Track 11: Diabetes in Healthcare

Ethnic, social, religious, sex, and economic disparities influence access to medical treatments and the incidence of complications in patients with diabetes. The BMI cutoff for evaluating Asian Americans should be adjusted to 23 kg/m2, according to ongoing study. Women with diabetes have a 40% higher chance of getting coronary artery disease than men with diabetes. There are financial and racial inequities in the delivery of human services to people with diabetes. As a result, children with type 1 diabetes from low-income racial/ethnic groups are more likely to have poor metabolic control and work motivation. There are considerable racial variations and obstacles in self-checking and outcomes.

Track 12: Endocrine Complications of Diabetes

Pediatric diabetes is a disease of the endocrine organs that affects children and teenagers. It covers a wide range of topics relating to physical development and sexual enhancement in adolescents, including diabetes. Type 1 diabetes is a chronic disease in which the body's ability to process insulin responses is impaired due to the immune system's destruction of beta cells in the pancreas. Instead of exogenous insulin resistance, the majority of diabetic children have type 1 diabetes.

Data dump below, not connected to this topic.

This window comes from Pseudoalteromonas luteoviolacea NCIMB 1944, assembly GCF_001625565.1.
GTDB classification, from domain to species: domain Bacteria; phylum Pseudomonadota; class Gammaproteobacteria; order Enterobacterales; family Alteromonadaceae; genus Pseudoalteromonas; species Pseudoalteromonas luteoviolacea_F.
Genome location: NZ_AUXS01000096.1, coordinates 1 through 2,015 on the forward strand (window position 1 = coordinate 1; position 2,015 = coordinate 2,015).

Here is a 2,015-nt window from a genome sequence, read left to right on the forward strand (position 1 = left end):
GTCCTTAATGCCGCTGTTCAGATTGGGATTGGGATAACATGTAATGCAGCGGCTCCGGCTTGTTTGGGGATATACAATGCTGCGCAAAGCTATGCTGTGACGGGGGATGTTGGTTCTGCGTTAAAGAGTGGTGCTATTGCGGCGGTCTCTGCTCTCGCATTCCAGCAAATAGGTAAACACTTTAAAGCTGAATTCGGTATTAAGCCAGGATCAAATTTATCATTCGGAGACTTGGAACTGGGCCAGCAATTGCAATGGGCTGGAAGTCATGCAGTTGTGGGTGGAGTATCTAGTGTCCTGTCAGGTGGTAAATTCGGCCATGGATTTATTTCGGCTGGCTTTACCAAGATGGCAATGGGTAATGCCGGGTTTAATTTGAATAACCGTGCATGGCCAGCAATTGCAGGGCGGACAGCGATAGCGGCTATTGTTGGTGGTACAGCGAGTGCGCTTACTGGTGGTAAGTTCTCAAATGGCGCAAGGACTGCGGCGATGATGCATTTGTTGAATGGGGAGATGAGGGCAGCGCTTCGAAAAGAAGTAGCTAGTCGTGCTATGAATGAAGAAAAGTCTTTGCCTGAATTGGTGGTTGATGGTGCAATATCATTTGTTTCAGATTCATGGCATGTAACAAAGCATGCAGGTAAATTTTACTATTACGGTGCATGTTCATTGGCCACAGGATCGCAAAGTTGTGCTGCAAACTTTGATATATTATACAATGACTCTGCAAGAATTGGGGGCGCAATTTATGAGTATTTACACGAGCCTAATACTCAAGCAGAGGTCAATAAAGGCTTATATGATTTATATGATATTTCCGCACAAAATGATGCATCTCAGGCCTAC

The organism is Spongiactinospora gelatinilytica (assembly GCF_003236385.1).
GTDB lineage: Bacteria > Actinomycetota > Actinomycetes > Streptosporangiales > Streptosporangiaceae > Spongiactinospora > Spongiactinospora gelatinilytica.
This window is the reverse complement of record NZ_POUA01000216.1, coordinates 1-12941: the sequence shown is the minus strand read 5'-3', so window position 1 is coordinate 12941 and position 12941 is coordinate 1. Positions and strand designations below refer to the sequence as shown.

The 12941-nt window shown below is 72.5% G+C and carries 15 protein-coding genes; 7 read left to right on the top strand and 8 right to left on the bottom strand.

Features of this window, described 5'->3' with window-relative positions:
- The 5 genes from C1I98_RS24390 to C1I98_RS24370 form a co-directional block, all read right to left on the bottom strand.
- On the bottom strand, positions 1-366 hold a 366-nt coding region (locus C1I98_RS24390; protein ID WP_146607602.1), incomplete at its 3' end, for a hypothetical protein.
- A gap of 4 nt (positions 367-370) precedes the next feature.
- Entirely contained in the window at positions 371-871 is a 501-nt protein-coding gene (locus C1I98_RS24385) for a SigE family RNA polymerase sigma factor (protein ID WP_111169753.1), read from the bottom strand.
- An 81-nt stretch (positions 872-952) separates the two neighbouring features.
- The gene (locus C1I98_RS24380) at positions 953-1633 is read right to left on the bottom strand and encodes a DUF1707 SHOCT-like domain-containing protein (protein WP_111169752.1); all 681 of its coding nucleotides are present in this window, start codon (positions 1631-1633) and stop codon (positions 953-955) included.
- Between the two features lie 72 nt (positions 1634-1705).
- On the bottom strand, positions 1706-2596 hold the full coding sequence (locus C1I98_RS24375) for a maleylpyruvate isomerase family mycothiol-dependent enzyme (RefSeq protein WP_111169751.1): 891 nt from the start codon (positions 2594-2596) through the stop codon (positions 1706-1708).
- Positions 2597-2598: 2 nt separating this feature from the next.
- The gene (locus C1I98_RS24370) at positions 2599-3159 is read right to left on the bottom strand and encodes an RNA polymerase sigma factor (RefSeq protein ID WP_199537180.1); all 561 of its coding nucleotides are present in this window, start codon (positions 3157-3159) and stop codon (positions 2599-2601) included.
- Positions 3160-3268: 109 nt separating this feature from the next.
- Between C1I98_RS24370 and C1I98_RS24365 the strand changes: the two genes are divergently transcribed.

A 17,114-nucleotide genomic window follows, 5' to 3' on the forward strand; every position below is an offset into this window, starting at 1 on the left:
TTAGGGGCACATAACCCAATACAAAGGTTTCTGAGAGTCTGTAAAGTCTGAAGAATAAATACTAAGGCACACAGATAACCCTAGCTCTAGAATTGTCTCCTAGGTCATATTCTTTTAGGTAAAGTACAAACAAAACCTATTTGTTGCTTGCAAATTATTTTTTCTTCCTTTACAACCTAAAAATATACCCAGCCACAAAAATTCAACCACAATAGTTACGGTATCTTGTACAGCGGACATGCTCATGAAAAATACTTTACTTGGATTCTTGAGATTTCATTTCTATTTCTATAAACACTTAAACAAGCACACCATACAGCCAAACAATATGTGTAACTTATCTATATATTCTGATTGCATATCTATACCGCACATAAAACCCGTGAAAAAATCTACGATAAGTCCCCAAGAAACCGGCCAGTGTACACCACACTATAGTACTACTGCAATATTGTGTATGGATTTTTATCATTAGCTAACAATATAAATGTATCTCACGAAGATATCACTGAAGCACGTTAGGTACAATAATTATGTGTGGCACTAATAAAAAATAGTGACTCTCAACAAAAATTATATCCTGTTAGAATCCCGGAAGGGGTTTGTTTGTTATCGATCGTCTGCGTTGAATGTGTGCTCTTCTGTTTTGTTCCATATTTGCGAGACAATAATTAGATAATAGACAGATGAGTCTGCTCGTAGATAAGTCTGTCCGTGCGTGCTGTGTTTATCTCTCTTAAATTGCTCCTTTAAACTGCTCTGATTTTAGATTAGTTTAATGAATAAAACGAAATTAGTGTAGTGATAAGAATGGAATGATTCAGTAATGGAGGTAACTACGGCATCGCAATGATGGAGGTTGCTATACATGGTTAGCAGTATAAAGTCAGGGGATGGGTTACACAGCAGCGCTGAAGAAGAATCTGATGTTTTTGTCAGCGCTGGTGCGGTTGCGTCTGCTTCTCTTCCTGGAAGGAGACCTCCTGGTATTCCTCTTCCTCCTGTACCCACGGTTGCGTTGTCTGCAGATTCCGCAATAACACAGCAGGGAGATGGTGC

Track 13: Diabetes and Cardiovascular Diseases

Diabetes is a major risk factor for heart disease and stroke (CVD) (CVD). Vascular ailments include retinopathy and nephropathy, peripheral vascular infection (PVD), stroke, and coronary artery disease (CAD). Diabetes wreaks havoc on the heart muscle, causing systolic and diastolic heart failure. It's unclear what's causing the rise in cardiovascular morbidity and mortality. Hyperglycemia, a diabetic condition, may add to heart damage after ischemia episodes, according to evidence.